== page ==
Allan Kaufman has told this story before — 30 years ago, in fact. That’s when the JT first interviewed him about his Toastmasters club based in Randallstown, started by Kaufman and another one of his Social Security Administration co-workers, Alan Misch. Their chapter of the international public speaking and communication club had just started up, and dues were $24 a year.
A lot has changed since then. For one, dues are $48 now, and the standardized system of Toastmaster ranks has changed dramatically. But Allan and Alan still run the Randallstown Network Toastmasters club, which now holds its Wednesday night meetings in a trailer classroom behind Woodholme Elementary School. Speakers are bracketed by a list of chores for the art station and an attendance poster, and their listeners sit at children’s desks. For Kaufman, who joined in order to improve his public speaking skills and rose to the level of Distinguished Toastmaster, there are new reasons to attend.
“I don’t gain anything in terms of skill development or any of that stuff,” he said. “I am actually in the givingback mode.” Kaufman, who now teaches public speaking classes, says that he serves as a sort of guru to the group, and if that isn’t convincing enough on its own, his vivacious, engaging speaking style certainly is.
Toastmasters, a nonprofit started in 1924, has about 350,000 members worldwide, all of whom are dedicated at various levels to being able to more competently deliver office presentations, calmly make public speeches or to just have a conversation where they have to think on their feet. Members who hit certain goals — speeches given, clubs started, attendance at the World Championship of Public Speaking — can attain rankings within the organization (Kaufman, for example, is a DTM: a Distinguished Toastmaster). Today, the organization is switching its focus to leadership, but for the 25 or so attendees at the Randallstown club’s meeting, Wednesday nights are still primarily about the speaking skills.
Xavier Loman, 25, has been involved for about four years. “It’s helped me improve my public speaking. I was very shy, so I found this online, called, and found Randallstown,” he said. “I’m a lot better in public speaking than I was, and I met a lot of new people,” he said. He recalls a speech he prepared on the importance of hygiene as one where he could tell that his skills were really improving.
Each meeting has more or less the same structure. The evening’s assigned Toastmaster — just one of the roles that was assigned to club members weeks in advance — begins the proceedings, introducing the evening’s agenda. Then, three different speakers who have prepared speeches on just about whatever they want will give their speeches to a rapt audience, some of whom are tasked with evaluating the speech for clarity, and others who track what in the club’s jargon is called “filler-itis” — “likes,” “ums,” “ahs,” etc. These speeches will also occasionally be asked to fit into a certain category — Elijah Cheek, who is relatively new to the club, gave an “icebreaker” speech, introducing himself to the room. Everyone votes on the best speech, though each is applauded heartily, especially if the assigned word of the day is used. At this meeting, the word was “prudent.”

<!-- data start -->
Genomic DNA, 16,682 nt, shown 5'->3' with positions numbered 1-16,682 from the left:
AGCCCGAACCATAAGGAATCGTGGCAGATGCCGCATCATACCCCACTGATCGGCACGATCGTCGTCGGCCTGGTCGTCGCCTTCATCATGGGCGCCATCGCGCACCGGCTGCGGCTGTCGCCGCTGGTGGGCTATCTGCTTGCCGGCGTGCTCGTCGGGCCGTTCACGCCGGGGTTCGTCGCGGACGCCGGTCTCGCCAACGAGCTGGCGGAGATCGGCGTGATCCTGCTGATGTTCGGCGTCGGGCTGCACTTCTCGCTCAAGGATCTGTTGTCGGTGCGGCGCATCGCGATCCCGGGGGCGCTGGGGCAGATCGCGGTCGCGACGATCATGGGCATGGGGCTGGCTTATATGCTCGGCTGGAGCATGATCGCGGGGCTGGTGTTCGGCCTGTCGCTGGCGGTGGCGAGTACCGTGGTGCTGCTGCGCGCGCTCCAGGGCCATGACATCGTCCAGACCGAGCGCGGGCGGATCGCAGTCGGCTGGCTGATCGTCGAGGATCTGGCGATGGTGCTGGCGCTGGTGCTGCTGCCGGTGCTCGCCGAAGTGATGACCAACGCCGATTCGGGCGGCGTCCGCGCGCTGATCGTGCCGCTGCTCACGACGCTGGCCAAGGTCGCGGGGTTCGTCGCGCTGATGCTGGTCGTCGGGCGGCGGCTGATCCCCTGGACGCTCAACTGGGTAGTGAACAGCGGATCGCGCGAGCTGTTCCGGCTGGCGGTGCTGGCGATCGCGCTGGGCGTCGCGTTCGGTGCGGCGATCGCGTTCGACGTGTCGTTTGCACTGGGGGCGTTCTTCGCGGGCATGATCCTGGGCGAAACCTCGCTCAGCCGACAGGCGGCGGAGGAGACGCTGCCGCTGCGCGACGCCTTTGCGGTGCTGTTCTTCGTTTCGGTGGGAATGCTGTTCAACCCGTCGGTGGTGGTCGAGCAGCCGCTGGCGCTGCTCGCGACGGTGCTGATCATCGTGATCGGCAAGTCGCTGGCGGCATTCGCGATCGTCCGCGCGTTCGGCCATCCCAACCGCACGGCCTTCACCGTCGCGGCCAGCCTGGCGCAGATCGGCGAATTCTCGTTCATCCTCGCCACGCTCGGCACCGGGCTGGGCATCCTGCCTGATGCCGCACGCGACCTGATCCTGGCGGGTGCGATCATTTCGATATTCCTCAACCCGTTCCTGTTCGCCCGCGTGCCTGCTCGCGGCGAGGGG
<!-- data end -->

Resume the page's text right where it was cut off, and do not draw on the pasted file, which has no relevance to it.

Next are the table topics, where members are invited to test their skills and try to speak uninterrupted for at least a minute on topics they are assigned in the moment. One Wednesday night topic was “the type of music that lifts your spirits.” Again, members vote on the best presentation.
Finally comes the evaluation, where each evaluator gives their impression of the speeches they were assigned to critique. These evaluations, too, are evaluated and voted on. At the end of the evening, awards for the leading vote-getters are given out. If you’re really good, you can enter yourself into the World Championship of Public Speaking, held in a different city every year, which involves around 33,000 participants. One Randallstown alumnus, Craig Valentine, won in 1999, and is now a sought-after motivational speaker and speaking coach.
Mitch Mirkin has been the president of the Randallstown club for about two years, and has been involved on and off since 2000. “There are special things that happen at a Toastmasters meeting that I don’t see in a lot of other settings nowadays,” Mirkin said. “For one thing, no one is on his or her phone. That would be considered rude and inappropriate. We all get that, and we all respect that rule.”
Mirkin is one of a few Jewish members of the club, alongside his wife, and he sees a connection between his time in Toastmasters and his religion. “Mainly among Orthodox Jews, but certainly in other Jewish circles as well,” he said, “there is this great, time-honored institution of the d’var Torah, which basically requires the same skills we develop in Toastmasters. Whether someone is reading prepared remarks, or speaking off the cuff at a family event, he or she can be more effective, and connect better with the audience, by employing the types of skills we focus on in Toastmasters.”
What’s kept him coming for so long? Like Kaufman, he’s a smooth, confident speaker, so could it really just be the practice? Not so, says Mirkin. “I think as human beings we all have a very fundamental need and desire to express ourselves, to share our ideas and opinions, to be heard, to know that our voice matters,” he said. “Every person who shows up at a Toastmasters meeting will experience that in a friendly, respectful, supportive atmosphere.”